Police are investigating a graphic banner displayed by Crystal Palace fans that targeted the Saudi Arabian-led takeover of Newcastle United.
The banner took aim at the Premier League’s ownership test, following Newcastle’s recent £305m sale.
It featured illustrations of a man dressed in traditional Arabic clothing alongside what appeared to be Premier League chief executive Richard Masters.
The banner had a checklist with alleged offences by the Saudi Arabia regime.
Listed on a picture of a clipboard under the headline ‘Premier League Owners Test’ were ‘Terrorism, beheading, civil rights abuses, murder, censorship and persecution’.
The man in Arab-style clothing was also holding a sword with blood on it.
Palace fan group Holmesdale Fanatics has taken credit for the banner – displayed during the 1-1 draw between the clubs on Saturday – on Twitter, and issued a statement.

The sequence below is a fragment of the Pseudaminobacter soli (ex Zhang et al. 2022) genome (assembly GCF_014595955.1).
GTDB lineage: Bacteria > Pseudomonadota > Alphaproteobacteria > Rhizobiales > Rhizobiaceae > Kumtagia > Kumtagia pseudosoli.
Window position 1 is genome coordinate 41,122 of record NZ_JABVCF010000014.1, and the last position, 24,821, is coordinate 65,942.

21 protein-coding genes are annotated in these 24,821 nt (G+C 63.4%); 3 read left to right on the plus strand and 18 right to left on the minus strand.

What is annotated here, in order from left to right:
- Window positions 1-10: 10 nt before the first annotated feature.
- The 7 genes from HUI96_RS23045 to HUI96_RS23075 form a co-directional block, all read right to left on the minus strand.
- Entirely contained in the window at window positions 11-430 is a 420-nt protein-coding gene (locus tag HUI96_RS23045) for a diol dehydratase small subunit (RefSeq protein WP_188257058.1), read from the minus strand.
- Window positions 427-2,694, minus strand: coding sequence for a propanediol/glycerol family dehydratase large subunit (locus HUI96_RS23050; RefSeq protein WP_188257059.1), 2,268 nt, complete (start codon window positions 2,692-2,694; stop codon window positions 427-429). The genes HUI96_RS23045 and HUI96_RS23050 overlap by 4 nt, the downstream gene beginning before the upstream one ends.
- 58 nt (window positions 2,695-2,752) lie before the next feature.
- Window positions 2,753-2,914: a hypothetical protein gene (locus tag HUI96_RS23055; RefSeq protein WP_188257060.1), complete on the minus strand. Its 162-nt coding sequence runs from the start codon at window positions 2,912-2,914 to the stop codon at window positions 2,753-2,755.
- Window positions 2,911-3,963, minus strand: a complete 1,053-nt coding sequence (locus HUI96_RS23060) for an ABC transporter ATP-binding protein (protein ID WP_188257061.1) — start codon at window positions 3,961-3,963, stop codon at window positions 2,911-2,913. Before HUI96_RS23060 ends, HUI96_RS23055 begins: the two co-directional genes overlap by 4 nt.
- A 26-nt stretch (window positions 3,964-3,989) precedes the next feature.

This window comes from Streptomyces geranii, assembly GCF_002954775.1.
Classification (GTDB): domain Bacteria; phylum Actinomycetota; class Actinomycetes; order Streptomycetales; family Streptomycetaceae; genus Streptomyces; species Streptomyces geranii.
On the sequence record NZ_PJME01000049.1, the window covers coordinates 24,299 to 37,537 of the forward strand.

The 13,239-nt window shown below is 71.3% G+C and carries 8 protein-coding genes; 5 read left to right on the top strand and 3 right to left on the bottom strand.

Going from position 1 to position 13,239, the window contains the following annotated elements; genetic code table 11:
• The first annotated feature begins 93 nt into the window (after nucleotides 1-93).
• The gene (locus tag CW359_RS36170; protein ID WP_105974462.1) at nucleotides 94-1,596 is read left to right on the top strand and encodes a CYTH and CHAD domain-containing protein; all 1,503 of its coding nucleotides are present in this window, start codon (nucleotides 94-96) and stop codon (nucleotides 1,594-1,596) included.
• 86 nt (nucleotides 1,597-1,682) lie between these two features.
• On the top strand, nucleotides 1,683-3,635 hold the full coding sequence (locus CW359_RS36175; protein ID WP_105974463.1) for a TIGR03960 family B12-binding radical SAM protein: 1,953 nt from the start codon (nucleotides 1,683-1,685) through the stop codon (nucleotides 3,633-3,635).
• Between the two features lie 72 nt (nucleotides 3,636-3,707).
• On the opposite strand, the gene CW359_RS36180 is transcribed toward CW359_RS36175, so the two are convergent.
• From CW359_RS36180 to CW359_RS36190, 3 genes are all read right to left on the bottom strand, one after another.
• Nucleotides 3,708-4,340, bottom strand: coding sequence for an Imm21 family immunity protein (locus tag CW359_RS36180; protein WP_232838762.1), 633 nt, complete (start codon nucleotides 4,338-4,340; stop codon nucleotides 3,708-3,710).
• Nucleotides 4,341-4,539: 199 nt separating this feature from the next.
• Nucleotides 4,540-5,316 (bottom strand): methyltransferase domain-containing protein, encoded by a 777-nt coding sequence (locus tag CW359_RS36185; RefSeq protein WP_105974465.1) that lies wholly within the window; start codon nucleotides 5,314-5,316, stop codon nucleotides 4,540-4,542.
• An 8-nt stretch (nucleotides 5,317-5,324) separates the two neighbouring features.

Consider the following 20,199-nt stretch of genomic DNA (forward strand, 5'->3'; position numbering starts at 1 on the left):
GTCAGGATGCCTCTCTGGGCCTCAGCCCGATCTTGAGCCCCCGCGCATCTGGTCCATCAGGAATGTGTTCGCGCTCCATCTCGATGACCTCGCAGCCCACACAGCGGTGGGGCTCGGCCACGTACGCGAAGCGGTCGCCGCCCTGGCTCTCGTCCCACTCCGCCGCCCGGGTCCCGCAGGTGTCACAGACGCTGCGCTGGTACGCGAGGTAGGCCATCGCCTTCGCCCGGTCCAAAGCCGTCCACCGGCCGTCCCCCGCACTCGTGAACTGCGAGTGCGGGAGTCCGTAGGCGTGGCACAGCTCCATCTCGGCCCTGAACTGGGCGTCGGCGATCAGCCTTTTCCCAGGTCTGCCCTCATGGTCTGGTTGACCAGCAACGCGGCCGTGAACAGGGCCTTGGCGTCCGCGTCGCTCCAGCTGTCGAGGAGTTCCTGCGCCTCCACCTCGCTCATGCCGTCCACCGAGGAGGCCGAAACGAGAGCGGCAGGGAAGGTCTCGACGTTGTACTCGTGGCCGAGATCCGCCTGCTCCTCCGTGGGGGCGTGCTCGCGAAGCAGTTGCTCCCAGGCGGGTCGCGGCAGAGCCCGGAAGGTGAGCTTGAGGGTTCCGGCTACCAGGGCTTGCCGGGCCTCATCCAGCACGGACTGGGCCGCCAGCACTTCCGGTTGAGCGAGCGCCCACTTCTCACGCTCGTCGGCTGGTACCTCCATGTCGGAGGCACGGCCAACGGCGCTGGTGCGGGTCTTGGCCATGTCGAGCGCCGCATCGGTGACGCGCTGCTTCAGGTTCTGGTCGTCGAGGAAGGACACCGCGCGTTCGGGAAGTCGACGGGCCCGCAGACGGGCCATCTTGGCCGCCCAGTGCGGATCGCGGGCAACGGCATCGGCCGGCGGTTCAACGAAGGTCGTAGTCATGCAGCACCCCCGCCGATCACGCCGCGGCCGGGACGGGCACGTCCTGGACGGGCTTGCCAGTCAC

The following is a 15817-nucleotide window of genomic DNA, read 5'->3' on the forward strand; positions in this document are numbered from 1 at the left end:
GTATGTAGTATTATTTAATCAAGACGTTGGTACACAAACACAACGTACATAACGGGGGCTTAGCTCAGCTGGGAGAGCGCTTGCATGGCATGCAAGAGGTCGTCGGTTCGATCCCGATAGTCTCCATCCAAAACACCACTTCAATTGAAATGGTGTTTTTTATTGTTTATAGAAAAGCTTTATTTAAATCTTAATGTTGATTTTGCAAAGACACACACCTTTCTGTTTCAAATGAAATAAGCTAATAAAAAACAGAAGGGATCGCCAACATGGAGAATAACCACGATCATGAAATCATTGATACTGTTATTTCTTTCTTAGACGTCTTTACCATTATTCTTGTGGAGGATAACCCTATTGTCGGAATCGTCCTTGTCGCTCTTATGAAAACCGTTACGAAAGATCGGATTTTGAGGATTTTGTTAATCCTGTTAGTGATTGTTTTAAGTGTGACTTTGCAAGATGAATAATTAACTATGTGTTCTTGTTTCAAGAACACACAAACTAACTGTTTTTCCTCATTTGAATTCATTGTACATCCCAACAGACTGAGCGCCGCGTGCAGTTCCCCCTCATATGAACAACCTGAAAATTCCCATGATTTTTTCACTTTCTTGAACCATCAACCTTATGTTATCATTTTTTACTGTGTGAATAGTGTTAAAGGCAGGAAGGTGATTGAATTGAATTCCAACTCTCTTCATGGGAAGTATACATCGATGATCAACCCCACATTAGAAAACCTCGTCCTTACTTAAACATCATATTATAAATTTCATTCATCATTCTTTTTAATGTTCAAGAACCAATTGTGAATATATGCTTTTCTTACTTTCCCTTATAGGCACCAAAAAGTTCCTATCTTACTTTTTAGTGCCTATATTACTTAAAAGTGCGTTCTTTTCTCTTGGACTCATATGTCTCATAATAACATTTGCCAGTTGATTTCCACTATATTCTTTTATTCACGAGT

“The Saudi led takeover of Newcastle has rightly received widespread condemnation and anger,” it said.
“To give the thumbs up to this deal at a time when the Premier League is promoting the women’s game and inclusive initiatives such as rainbow armbands, shows the total hypocrisy at play and demonstrates the league’s soulless agenda where profits trump all.”
The takeover was 80% financed by Saudi Arabia’s Public Investment Fund (PIF), whose chair is Crown Prince Mohammed bin Salman.
When approving the takeover, the Premier League said it had received legal assurances from the new owners that the Saudi state would not control Newcastle United and there would be penalties if it was proved otherwise.
The fans group’s statement said this decision “made a mockery” of the ‘Owners and Directors’ test.
Croydon Metropolitan Police have released a statement on Twitter, which says: “On Saturday 23 October police received a report of an offensive banner displayed by Crystal Palace fans.
“Officers are assessing the information and carrying out enquiries. Any allegations of racist abuse will be taken very seriously.”
Proud and Palace, the club’s official lesbian, gay, bisexual and transgender supporters group, also protested on Saturday, posting a video on their Twitter account.
Newcastle, Crystal Palace and the Premier League have all been approached for comment by BBC Sport. The Premier League declined to comment.